World War II and postwar Grumman fighter aircraft were always named for cats. Wildcat, Hellcat, Bearcat, Panther, Cougar, Tiger, Tomcat…you get the idea. One of the lesser known but perhaps the most impressive of the Grumman cats was the F7F Tigercat. Developed during World War II as an escort or convoy fighter, the Tigercat was produced in small numbers but was one of the most aesthetically pleasing designs ever to come off the drafting tables at Grumman. Here’s a video of a gorgeous restored warbird F7F uploaded by none other than Planes of Fame
Grumman was granted a contract for the XF7F-1 Tomcat (yes…Tomcat) in June of 1941. The aircraft was designed to, according to Grumman, “outperform and outgun all existing fighter aircraft.” They drew a lithe and graceful looking twin piston-engined airframe that carried four wing root-mounted 20 millimeter cannons and four fuselage-mounted .50 caliber machine guns. They also designed in wing and fuselage hard points in order to mount rockets and bombs- even torpedoes. And those twin engines were none other than the ultra-reliable and commonly available Pratt & Whitney R-2800 Double Wasp 2,100 horsepower radials turning three-bladed propellers. The Tigercat was the first carrier-based aircraft equipped with tricycle landing gear.
Navy ace Test pilot Captain Fred Trapnell, who flew the F7F for the first time on November 2nd 1943, remarked that it was the “best damned fighter” he had ever flown. The 4,200 available horsepower was said to provide excellent acceleration and short takeoff rolls on standard days. Even today the performance of the Tigercat makes it a coveted warbird, competitive racer, and a thrilling airshow performer. But the twin engines, heavy armament, and inherent flexibility of the design brought drawbacks too.
Heavy weight, high approach and landing speeds…not conducive to carrier operations- even from the envisioned Midway-class super carriers. Although the Tigercat was 71 miles per hour faster at sea level than the gold standard of the day- the Grumman F6F Hellcat, it would be a challenge to operate them from flat-tops. Fairly early during development the name of the aircraft was changed to Tigercat. The Tomcat moniker would be used for the Grumman F-14- the next twin-engine Grumman Naval fighter aircraft. Deliveries of F7Fs began in mid-1944 but the aircraft did not see combat before the end of the war.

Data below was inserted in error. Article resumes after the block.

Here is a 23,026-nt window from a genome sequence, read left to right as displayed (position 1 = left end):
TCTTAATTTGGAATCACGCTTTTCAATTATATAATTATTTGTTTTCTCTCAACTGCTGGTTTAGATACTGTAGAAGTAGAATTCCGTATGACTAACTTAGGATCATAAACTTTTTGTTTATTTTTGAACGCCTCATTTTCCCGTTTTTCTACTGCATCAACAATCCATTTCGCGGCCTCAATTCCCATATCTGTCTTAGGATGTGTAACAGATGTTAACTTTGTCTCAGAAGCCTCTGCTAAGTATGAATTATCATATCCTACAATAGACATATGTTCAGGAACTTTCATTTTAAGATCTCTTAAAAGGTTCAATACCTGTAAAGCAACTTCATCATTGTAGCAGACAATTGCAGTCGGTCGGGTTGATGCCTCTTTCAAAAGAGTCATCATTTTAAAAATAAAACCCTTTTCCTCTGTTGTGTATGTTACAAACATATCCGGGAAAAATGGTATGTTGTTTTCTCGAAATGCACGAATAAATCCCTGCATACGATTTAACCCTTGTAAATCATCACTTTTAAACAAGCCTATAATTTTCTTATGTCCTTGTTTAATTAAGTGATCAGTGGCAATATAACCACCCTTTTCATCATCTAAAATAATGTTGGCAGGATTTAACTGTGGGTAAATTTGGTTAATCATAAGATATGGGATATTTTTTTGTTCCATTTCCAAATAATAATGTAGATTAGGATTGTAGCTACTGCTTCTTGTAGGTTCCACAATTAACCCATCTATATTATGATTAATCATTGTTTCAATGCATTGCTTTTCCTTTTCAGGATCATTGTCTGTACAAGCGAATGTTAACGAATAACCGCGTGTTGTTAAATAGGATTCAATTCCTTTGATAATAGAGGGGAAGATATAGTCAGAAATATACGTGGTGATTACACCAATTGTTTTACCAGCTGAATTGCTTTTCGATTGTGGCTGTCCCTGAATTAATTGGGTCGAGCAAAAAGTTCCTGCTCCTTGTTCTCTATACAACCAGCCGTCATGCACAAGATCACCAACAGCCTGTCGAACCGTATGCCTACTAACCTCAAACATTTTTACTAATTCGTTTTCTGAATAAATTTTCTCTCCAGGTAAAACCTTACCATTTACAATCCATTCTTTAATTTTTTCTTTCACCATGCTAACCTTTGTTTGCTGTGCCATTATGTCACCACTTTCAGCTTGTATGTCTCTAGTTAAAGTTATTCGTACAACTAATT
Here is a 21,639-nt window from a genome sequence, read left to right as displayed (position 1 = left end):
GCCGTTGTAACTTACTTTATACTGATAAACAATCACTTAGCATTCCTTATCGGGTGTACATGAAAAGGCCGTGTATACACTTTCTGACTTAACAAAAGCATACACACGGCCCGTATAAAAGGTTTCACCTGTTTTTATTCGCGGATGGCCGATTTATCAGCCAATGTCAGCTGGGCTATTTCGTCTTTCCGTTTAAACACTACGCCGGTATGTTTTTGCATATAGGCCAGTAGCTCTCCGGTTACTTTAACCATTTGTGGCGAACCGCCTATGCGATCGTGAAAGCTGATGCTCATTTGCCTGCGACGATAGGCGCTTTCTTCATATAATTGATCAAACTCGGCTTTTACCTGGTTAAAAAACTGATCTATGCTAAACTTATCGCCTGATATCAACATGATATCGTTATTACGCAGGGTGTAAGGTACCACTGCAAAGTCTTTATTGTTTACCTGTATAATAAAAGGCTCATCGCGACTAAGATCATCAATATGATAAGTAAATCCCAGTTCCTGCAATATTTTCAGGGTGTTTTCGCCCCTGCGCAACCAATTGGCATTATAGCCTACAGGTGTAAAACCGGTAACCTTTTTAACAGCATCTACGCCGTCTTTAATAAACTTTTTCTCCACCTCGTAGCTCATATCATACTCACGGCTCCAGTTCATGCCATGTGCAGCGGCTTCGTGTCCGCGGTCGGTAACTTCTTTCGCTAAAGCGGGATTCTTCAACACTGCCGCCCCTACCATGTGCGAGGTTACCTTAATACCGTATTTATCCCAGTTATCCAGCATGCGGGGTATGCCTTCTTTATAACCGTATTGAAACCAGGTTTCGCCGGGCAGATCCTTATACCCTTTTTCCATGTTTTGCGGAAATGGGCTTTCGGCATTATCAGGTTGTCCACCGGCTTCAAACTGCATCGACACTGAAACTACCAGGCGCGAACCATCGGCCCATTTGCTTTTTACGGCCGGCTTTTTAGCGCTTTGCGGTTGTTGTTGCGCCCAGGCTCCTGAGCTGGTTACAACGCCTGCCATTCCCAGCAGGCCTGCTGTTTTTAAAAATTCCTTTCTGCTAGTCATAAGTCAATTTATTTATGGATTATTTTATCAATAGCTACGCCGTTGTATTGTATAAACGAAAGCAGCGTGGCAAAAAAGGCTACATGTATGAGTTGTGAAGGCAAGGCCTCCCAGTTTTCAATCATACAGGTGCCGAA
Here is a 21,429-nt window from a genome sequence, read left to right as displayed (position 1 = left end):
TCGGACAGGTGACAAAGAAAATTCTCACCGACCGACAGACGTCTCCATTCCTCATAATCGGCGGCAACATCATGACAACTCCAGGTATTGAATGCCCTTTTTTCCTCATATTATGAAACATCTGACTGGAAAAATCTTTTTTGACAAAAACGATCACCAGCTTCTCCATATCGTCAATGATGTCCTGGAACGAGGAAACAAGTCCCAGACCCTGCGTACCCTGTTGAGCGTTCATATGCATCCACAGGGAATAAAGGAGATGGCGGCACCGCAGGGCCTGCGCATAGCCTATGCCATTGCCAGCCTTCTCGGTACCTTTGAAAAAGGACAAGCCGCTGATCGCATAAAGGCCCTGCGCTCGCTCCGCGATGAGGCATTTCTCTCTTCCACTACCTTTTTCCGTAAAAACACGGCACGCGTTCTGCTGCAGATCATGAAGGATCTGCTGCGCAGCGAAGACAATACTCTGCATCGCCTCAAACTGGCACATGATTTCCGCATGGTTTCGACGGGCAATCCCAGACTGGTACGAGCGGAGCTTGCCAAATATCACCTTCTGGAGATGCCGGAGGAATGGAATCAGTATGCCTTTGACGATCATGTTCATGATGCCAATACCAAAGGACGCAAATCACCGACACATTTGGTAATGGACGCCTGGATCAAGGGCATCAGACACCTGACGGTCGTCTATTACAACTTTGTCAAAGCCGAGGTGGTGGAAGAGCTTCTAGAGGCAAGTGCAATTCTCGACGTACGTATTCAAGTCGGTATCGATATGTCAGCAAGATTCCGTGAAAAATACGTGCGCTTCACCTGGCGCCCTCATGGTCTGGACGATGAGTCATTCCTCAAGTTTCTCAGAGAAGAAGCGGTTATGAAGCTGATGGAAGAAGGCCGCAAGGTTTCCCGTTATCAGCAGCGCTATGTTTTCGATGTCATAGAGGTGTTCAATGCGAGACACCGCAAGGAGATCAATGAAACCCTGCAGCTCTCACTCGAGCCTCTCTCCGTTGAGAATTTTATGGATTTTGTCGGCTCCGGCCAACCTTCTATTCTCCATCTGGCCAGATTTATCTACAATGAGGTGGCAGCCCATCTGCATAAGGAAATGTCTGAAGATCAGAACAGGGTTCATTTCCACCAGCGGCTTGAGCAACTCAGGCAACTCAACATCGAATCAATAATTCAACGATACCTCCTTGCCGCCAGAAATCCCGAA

Even though the F7F was heavy and fast on approach, it failed carrier suitability testing because of poor single engine directional stability and tailhook design issues. Many production F7F-1Ns and F7F-2Ns were fitted with the Sperry APS-6 intercept radar and utilized by the Marine Corps from land bases. F7F-2Ns also carried a dedicated radar operator. The F7F-3 variant was powered by uprated R-2800-34W engines and modified to correct the initial carrier suitability issues but also failed due to wing structure and loading problems. But F7F-3s were built and used as F7F-3 single-seat day fighter-bombers, F7F-3N two-seat night fighters, F7F-3P photographic reconnaissance aircraft, and F7F-3E electronic warfare variants.
Operationally the Tigercat saw combat during the Korean War with Marine Corps Night Fighter Squadron VMF(N)-513 Flying Nightmares. Their F7F-3N Tigercats flew night interdiction, night interceptor, and day fighter missions early in the war. The Flying Nightmares shot down a pair of North Korean Polikarpov Po-2 biplanes during their combat in Korea. However, these were the only aircraft shot down by VMF(N)-513 and they were the only squadron to see combat in Korea.
By the time the F7F-4N two seat night fighter model came along it was beefed up enough to pass carrier suitability trials but by then Grumman was focused on their next generation of fighters – jets like the F9F Panther. The F7F-4N was the final variant of the Tigercat and a carrier-based two seat night fighter. But of the 364 Tigercats completed when production ended in 1946, only 13 of them were F7F-4N models. Many of the remaining F7Fs were used as drone control aircraft and several flew as fire-bombers primarily during the 1960s and 1970s. Today there are seven Tigercats flying in civilian hands.